People sit in deckchairs on the beach as they enjoy the warm weather on the seafront on July 30, 2014 in Weymouth, England.

  • Hotels, B&Bs and holiday parks in the UK told Insider how they’re preparing for guests this summer.
  • Over 27.6 million Brits have had at least one shot but hotel owners said this won’t be mandatory.
  • Holiday parks will be opening April 12, while hotels and B&Bs will accept guests from May 17.
  • See more stories on Insider’s business page.

The holiday season is nearly upon us. But there’s speculation about whether people in the UK will be able to travel abroad due to the increased worry of coronavirus variants spreading and cases rising.

This uncertainty, along with COVID-19 restrictions, is turning more people towards domestic holidays to visit the British coastline, country parks and smaller towns and cities.

In accordance with UK government guidelines, hotels, bed and breakfasts (B&Bs) and other shared accommodation in England are allowed to open on May 17. This is the same date that international travel can continue.

While self-contained accommodation, which requires no shared facilities between guests, can reopen on April 12.

Insider spoke to a range of hotels, holiday parks and B&Bs, which are preparing for guests to come back and how their facilities will be run differently.

Vaccines won’t be mandatory

A plane passes over the Travelodge Hotel at Heathrow.
A plane passes over the Travelodge Hotel at Heathrow.

So far, more than 30 million people in the UK have received at least one dose of the vaccine but most owners said they won’t make this a requirement for guests.

Travelodge, an independent UK chain hotel, which has more than 570 hotels across the UK, currently only allows keyworkers and those who need to travel for work to stay in its hotels, a spokesperson told Insider.

When asked if Travelodge will make the vaccine mandatory for guests, the spokesperson said: “We will continue to stringently follow government guidelines and policy in regards to operating in the COVID-19 pandemic.”

Currently, the government does not require hotel guests to be vaccinated.

The situation is similar in holiday parks. Centre Parcs, which has five short-break holiday villages across the UK, will open on April 12 and have the same COVID-19 safety measures it had in place last year, spokesperson Simon Kay told Insider.

“In line with government guidelines we will not be requiring guests to have been vaccinated,” he said.

Haven Holidays, another chain of holiday parks in the UK, told Insider it’s planning to reopen all of its locations on April 12. A company spokesperson said the government haven’t sent Haven any details about COVID-19 passports and declined to comment on the implementation of them.

Hazelwood Farm
Hazelwood Farm

Hazelwood Farm B&B in York, in northern England, will also be carrying on with coronavirus measures. The owner, Annette McAnespie described making the vaccine mandatory as a “Catch 22 situation” and could be “construed as discriminatory.”

“I am lucky in that most of my gorgeous guests are retirement age so the stats are that most of them would have chosen to have had the vaccine and would have had their first jab, if not their second one too, by the time I can reopen,” McAnespie said.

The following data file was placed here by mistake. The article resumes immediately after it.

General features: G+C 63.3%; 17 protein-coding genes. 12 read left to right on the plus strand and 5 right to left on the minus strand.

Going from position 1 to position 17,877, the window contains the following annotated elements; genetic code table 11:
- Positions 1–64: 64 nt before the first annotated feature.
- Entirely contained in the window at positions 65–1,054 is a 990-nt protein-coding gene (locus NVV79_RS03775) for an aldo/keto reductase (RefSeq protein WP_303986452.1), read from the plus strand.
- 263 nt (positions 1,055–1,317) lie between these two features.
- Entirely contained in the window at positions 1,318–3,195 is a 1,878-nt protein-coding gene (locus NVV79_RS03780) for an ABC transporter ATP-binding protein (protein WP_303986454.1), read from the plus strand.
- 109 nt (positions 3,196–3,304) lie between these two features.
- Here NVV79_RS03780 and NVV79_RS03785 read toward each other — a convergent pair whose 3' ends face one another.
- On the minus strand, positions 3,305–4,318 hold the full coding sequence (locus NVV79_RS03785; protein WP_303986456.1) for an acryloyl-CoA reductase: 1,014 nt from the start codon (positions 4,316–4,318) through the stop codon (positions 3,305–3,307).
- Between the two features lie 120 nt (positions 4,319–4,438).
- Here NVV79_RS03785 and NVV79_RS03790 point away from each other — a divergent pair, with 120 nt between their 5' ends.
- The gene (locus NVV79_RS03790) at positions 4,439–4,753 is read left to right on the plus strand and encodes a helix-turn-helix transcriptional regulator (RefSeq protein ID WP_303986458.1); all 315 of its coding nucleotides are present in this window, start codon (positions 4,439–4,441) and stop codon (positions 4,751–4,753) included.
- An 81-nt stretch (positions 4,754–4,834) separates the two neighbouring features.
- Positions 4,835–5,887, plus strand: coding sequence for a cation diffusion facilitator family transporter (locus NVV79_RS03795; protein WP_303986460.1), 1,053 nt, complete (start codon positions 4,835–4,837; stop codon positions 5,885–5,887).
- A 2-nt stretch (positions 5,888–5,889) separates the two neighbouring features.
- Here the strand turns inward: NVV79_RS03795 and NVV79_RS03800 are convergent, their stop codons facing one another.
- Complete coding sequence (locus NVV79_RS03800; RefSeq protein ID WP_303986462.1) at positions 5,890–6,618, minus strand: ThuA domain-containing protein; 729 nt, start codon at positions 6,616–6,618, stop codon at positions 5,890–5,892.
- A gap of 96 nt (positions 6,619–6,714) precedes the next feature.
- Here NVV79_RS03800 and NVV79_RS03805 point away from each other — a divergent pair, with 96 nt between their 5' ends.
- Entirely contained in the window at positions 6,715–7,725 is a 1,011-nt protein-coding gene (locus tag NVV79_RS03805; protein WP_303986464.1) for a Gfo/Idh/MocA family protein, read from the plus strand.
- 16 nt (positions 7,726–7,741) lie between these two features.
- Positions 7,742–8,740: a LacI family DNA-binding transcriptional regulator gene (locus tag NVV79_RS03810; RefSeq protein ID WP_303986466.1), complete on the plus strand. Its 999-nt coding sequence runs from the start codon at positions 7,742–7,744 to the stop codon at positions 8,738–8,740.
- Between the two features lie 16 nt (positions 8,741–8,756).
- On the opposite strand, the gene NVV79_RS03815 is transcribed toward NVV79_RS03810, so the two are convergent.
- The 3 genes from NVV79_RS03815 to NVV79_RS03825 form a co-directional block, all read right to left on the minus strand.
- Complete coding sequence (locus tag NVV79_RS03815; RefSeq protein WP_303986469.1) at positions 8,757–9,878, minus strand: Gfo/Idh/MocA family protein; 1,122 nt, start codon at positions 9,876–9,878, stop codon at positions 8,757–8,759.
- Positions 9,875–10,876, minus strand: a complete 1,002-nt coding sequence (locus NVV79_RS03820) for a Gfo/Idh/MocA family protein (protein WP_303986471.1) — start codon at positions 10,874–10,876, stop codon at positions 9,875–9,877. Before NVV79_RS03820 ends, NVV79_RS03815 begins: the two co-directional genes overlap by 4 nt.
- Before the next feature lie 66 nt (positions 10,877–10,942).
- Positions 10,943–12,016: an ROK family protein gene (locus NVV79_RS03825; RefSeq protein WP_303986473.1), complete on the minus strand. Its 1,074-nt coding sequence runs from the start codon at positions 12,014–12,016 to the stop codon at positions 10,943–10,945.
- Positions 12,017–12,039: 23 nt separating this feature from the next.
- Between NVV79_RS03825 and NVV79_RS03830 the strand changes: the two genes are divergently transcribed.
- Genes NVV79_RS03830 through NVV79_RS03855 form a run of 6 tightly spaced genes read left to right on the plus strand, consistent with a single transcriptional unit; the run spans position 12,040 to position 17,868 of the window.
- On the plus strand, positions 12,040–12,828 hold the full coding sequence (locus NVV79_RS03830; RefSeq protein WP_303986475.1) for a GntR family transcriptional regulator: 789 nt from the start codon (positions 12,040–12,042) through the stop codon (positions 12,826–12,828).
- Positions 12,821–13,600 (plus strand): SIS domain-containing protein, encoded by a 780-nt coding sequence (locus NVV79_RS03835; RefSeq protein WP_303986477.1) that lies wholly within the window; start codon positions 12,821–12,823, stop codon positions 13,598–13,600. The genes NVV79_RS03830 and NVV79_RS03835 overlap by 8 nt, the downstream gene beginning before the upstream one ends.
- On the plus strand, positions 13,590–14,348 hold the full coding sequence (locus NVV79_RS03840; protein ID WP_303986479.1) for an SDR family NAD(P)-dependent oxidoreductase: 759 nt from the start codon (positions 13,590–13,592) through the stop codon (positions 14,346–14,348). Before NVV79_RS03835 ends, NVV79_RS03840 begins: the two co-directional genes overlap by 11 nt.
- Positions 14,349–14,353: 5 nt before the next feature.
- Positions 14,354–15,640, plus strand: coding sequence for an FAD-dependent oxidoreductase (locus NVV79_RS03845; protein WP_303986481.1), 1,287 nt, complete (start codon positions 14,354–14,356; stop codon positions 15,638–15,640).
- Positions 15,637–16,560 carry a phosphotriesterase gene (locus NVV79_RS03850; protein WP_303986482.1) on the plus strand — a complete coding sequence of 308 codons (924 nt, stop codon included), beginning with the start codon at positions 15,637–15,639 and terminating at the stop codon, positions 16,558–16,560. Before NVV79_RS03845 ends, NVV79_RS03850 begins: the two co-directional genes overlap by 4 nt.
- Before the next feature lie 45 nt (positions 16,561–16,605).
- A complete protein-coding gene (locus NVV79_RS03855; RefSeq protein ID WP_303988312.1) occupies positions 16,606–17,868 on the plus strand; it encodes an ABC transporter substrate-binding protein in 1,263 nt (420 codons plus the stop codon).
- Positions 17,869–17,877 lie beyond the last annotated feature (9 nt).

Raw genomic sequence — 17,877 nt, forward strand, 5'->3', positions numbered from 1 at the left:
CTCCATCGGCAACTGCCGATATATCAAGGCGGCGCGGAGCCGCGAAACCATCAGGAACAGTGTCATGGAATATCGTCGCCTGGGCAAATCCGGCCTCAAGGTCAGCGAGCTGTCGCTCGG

At the other end of the country, the Penellen B&B, based in Cornwall – a popular holiday destination in south-west England – will open on May 17th with COVID-19 practices that were in place last year.

Paul and Barbara Goldingay, owners of The Penellen, told Insider that they are not making the vaccine mandatory because it would be too difficult to police.

Face masks stay on and social distancing remains

Haven Holidays' employee
Haven Holidays’ employee

Travelodge said, like many other chain hotels, its safety measures include wearing face masks indoors, social distancing, contactless payment and checkout, and no housekeeping teams in guests’ rooms during their stay.

The Penellen and Hazelwood Farm’s coronavirus measures both include wearing face masks.

McAnespie is using two out of the three rooms available on Hazelwood Farm. She plans to steam-clean the curtains and remove cushions from the bedrooms as part of the B&B’s coronavirus policy. She told Insider she hopes to see the back of restrictions in September.

Center Parcs has had a surge in bookings recently, especially from the summer onwards, according to Kay.

COVID-19 safety measures in its holiday parks include fewer guests on-site, wearing face masks where necessary, social distancing in all areas including on beaches and a frequent and improved cleaning regime in the villages.

Haven Holidays, which owns 40 parks across the UK, will bring back the Clean and Safe Charter that it introduced in July. This includes a contactless check-in process, social-distancing measures in all public places, and cleaning teams in the parks.

Eating and dining in accommodation

Haven Holidays
Haven Holidays

Guests staying in Travelodge hotels won’t be able to dine in the restaurants or bars until June 21, when the rest of hospitality is allowed to open, per the government’s roadmap out of lockdown.

Hazelwood Farm B&B in York isn’t offering its usual breakfast buffet. McAnespie told Insider guests’ cold breakfast orders will be taken the evening before and hot breakfast orders will be taken the same morning with the waitress, Nettie, standing at a distance.

She said the B&B will try to stagger breakfast times for the three rooms as there are only two tables in the dining room with the option to also sit outside. Continental breakfast can also be delivered to the room, as well as any other takeaways from local pubs in the area, McAnespie added.

The Penellen said it will also be serving guests at the table, rather than offering a buffet service.

Holidays parks such as Center Parcs and Haven Holidays offer self-catered accommodation so guests can cook for themselves.

Other restrictions in place

Center Parc Bispinger Heide is written on a sign in front of the park area
Center Parc Bispinger Heide is written on a sign in front of the park area

Center Parcs’ Book with Confidence guarantee offers guests free cancellation and a full refund within six weeks of the arrival date, if they decide to no longer go on holiday to the village. They can also change the dates of their stay.